What prospects for 2022?
First of all, we wish you a very Happy New Year, on a personal and investment level.
- A positive performance in 2021
- Three main sources of concern
- Outlook for 2022
Following the double-digit returns on global markets for the third consecutive year, what can we expect from stock markets in 2022?
A positive performance in 2021
Global stock markets ended 2021 with double-digit gains for the third consecutive year.
In the wake of the first pandemic shock, monetary and fiscal stimuli immensely facilitated the recovery of economies. These favourable conditions contributed to a strong rebound in company earnings after the losses reported in 2020. In 2021, the MSCI World All Countries Index was up 20% in USD versus 14% in 2020 and 25% in 2019.
December ended on a relatively positive note, despite soaring inflation, prospects of a withdrawal of central bank stimulus measures and the staggering speed at which the Omicron variant was spreading.
In sharp contrast to these good performances, Hong Kong's Hang Seng Index fell 14% in 2021, penalised by Chinese tech stocks, with the Hang Seng Tech Index plummeting 48% from its February peak. Indeed the index suffered particularly from regulatory repression of the Chinese authorities and the threat of US delisting, which mainly hurt Chinese giants in the internet, technology and education sectors.
In 2021, Emerging Markets shed 5% in USD.
Commodities rose even more spectacularly than equities in 2021: +50% for the barrel of Brent and +33% for the Bloomberg Base Metals Spot Price Commodity Index (in dollars).
Three main sources of concern
Since the end of November, investors have grappled with three main sources of concern: the human/economic impact of the Omicron variant, inflation plus the central banks’ response, and the real estate situation in China.
Despite these ongoing concerns, the correction at the beginning of December was cancelled out in the last few days of the year. How can we explain this resilience?
The rapid spread of the Omicron variant remains a concern, as more restrictive health measures are put in place in a bid to prevent hospital saturation. That said, we believe that even in the worst-case scenario, medical progress should help to reduce the toll on lives and on the economy.
Potentially, we might have some very good news within two or three weeks if what we are seeing in South Africa and Scotland is confirmed, namely that this variant is less lethal, it is replacing more dangerous strains and is leading to herd immunity.
In the US, inflation has reached 6.8%, its highest level in 40 years. This is becoming a political problem. Nearly 40% of Americans do not own a property and have little or no stock market savings. Inflation is directly taking a bite out of their purchasing power. But the mid-term elections will take place in November and the Democrats risk losing their short majority.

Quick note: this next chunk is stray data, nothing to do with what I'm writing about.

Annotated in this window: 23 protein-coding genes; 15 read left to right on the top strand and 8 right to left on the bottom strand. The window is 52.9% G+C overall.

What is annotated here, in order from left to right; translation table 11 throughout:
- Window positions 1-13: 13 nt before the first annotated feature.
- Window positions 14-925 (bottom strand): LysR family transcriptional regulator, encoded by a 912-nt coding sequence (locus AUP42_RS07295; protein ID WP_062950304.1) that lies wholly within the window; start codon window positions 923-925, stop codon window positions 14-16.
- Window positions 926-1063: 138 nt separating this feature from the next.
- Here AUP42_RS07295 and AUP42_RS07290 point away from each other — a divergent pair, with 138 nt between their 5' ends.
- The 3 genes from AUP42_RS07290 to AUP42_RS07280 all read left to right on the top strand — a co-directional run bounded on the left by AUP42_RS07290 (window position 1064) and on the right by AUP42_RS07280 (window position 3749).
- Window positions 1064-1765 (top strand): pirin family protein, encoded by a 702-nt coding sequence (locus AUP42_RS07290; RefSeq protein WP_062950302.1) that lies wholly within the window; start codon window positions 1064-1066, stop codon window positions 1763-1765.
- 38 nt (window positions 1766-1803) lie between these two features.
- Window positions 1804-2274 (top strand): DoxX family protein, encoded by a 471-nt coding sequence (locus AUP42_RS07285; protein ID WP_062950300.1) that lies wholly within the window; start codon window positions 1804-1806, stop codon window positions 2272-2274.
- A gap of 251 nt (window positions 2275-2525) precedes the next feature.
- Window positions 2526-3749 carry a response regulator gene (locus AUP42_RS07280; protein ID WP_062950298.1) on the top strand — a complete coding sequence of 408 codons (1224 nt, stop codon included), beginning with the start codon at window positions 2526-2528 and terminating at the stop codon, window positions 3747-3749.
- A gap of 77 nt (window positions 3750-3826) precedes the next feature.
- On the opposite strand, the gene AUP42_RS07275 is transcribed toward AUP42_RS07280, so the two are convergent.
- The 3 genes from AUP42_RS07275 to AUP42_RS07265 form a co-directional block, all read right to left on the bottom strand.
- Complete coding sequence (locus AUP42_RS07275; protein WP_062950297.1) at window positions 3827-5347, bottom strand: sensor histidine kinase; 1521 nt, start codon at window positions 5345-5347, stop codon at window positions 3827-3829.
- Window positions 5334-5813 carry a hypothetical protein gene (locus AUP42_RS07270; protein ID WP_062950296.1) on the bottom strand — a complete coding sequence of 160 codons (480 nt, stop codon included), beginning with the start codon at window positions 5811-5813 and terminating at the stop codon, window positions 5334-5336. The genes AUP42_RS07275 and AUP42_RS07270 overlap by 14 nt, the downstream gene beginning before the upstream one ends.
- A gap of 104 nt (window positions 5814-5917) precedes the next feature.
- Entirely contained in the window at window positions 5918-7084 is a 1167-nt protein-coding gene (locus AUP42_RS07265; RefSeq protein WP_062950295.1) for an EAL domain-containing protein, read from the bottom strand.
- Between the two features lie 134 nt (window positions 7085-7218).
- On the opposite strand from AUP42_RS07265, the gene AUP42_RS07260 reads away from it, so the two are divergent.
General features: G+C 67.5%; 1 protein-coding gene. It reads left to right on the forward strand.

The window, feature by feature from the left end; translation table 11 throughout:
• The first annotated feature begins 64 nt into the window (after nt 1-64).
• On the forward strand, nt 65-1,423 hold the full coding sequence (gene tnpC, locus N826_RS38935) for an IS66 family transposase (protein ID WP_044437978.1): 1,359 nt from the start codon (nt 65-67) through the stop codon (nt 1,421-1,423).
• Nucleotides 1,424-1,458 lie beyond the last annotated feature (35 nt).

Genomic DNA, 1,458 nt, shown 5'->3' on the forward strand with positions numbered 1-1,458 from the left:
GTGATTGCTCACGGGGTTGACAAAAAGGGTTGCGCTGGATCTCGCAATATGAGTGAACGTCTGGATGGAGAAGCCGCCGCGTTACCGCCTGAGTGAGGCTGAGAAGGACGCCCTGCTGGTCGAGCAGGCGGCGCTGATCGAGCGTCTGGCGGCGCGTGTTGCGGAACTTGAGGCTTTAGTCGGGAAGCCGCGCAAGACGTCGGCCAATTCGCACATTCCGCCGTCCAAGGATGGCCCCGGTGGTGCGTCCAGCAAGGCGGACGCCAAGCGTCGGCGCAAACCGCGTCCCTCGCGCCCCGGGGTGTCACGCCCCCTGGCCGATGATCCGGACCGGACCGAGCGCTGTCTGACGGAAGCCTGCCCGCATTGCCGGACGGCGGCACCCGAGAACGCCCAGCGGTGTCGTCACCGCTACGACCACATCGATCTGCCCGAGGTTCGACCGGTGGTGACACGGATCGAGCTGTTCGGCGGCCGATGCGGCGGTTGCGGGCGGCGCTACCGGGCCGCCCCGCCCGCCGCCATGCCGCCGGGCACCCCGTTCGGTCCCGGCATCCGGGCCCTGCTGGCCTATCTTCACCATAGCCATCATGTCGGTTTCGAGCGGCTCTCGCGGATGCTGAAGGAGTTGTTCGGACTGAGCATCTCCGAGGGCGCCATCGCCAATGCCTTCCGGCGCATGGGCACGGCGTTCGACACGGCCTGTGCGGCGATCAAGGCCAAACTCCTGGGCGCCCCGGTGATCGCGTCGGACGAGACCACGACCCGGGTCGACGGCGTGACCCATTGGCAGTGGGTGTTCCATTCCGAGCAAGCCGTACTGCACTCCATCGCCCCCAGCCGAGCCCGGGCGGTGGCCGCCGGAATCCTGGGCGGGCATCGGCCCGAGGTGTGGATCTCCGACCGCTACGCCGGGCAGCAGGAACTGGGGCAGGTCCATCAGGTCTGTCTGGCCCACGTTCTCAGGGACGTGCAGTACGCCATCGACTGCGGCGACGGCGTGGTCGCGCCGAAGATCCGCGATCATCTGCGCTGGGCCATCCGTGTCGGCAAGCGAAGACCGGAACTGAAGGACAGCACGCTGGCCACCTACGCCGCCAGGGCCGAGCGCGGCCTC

Political pressure on the US Federal Reserve to curb inflation will therefore be significant. Good stock market performance is no longer a priority. In other words, we will have to live with a much more hawkish Fed (at least verbally) that will not be easy for investors. Jerome Powell's task of preserving the benefits of his monetary policy will be particularly difficult.
An important change is underway. Monetary policy is becoming more accommodative as China has cut the reserve requirement ratio (RRR) for banks as well as the one-year “loan prime rate”, a small cut albeit very significant. In view of the very challenging situation in the Chinese property market currently, further support measures are expected in the near future. A more expansionary policy in China could contrast with the more restrictive policy in the US, favouring a recovery in Asia, which was heavily penalised in 2021.
Outlook for 2022
For 2022, we do not expect a repeat of the last three years. Stock market performance should be more modest but still positive. There will be more volatility due to the slowing economy (which should however remain above trend growth) and less accommodative monetary policies, which will not (yet) become too restrictive.
Equities remain our preferred asset class. Earnings growth is set to be less spectacular than in 2021 due to rising labour costs and producer prices. However, earnings should continue to grow on the back of higher revenues and operating leverage.
Unfortunately, there is nothing to expect from government bonds, which will likely perform negatively as they did last year. Long-term yields remained abnormally low, especially when measured against inflation, despite the Fed's change of tone. We expect a slight rise in bond yields, but not sufficient to steal the thunder from equities.
Key data from 27/12/2021 to 31/12/2021
|Europe: Stoxx Europe 600||487,80||1,10%||22,25%|
|China: Shangai Composite||3639,78||0,60%||4,80%|
|Hong Kong: Hang Seng||23397,67||0,75%||-14,08%|
|Belgian 10-year rate||0,18|
|German 10-year rate||-0,18|
|US 10-year rate||1,50|
The opinions given on this website are those of the authors and do not necessarily represent the position of BNP Paribas Wealth Management.